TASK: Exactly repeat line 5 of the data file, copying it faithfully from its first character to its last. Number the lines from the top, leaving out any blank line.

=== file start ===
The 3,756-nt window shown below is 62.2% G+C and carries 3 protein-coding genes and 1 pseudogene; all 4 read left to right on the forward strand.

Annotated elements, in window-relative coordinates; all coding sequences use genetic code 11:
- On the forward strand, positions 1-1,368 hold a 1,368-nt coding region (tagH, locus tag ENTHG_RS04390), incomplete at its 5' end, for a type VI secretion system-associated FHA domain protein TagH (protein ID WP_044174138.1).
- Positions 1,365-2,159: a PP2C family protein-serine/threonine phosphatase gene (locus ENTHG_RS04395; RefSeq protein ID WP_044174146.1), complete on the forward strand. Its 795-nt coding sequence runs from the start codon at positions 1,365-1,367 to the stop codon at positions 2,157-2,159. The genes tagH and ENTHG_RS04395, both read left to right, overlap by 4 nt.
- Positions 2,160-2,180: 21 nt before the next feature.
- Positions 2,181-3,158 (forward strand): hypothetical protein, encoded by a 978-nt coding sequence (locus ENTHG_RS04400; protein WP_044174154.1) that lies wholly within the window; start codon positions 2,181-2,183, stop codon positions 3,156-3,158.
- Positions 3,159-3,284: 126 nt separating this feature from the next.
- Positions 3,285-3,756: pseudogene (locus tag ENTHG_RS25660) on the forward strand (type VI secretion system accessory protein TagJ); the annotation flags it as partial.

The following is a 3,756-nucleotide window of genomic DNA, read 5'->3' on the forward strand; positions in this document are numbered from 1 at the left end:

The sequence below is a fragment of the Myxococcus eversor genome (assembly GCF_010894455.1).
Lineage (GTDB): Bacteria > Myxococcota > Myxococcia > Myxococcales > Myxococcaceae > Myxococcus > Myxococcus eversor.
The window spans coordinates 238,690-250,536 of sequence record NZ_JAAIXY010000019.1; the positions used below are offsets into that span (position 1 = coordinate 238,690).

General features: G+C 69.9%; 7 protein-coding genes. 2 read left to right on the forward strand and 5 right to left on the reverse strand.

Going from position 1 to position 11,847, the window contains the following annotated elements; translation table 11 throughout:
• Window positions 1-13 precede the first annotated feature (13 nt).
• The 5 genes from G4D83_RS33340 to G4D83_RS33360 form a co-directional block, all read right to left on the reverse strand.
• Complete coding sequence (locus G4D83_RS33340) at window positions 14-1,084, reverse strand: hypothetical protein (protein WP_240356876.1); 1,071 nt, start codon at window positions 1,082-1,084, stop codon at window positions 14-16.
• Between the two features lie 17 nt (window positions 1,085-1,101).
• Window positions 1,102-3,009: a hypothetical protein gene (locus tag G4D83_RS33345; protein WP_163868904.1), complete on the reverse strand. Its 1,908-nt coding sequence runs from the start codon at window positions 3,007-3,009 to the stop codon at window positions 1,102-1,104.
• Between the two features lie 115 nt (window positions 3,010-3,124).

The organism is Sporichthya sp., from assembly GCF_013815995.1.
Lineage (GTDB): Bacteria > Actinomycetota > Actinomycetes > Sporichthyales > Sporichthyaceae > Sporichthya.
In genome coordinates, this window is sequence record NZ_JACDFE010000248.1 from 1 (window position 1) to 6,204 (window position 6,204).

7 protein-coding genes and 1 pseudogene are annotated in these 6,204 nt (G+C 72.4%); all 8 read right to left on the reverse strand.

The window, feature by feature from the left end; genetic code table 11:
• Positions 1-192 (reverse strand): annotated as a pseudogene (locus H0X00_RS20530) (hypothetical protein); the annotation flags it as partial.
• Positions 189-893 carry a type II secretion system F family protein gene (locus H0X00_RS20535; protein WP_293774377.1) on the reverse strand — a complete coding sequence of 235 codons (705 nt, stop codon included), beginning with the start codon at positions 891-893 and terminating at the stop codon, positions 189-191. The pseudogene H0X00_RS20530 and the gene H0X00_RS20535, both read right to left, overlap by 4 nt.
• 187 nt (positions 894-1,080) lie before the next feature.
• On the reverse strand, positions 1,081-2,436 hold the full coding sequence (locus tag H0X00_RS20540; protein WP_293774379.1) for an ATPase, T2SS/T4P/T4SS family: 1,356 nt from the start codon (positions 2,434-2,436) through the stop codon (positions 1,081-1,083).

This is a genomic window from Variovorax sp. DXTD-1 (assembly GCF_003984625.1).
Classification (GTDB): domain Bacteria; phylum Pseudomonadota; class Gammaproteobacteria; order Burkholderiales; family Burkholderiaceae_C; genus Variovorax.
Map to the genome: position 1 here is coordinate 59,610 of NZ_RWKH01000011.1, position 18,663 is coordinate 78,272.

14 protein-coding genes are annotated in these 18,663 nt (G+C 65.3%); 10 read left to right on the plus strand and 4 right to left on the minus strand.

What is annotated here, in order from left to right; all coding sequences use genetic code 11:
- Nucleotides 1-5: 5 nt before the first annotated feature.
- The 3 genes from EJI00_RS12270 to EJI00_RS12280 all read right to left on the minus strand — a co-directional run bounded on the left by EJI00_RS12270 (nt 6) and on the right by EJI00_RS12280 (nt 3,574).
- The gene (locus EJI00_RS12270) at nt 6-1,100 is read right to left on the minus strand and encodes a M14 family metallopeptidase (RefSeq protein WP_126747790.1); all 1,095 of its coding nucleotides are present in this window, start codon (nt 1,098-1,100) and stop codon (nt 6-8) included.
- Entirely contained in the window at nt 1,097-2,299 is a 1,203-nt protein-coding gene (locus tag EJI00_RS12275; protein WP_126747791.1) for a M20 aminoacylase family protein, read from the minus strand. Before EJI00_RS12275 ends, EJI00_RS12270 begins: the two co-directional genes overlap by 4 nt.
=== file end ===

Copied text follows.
- Positions 2,160-2,180: 21 nt before the next feature.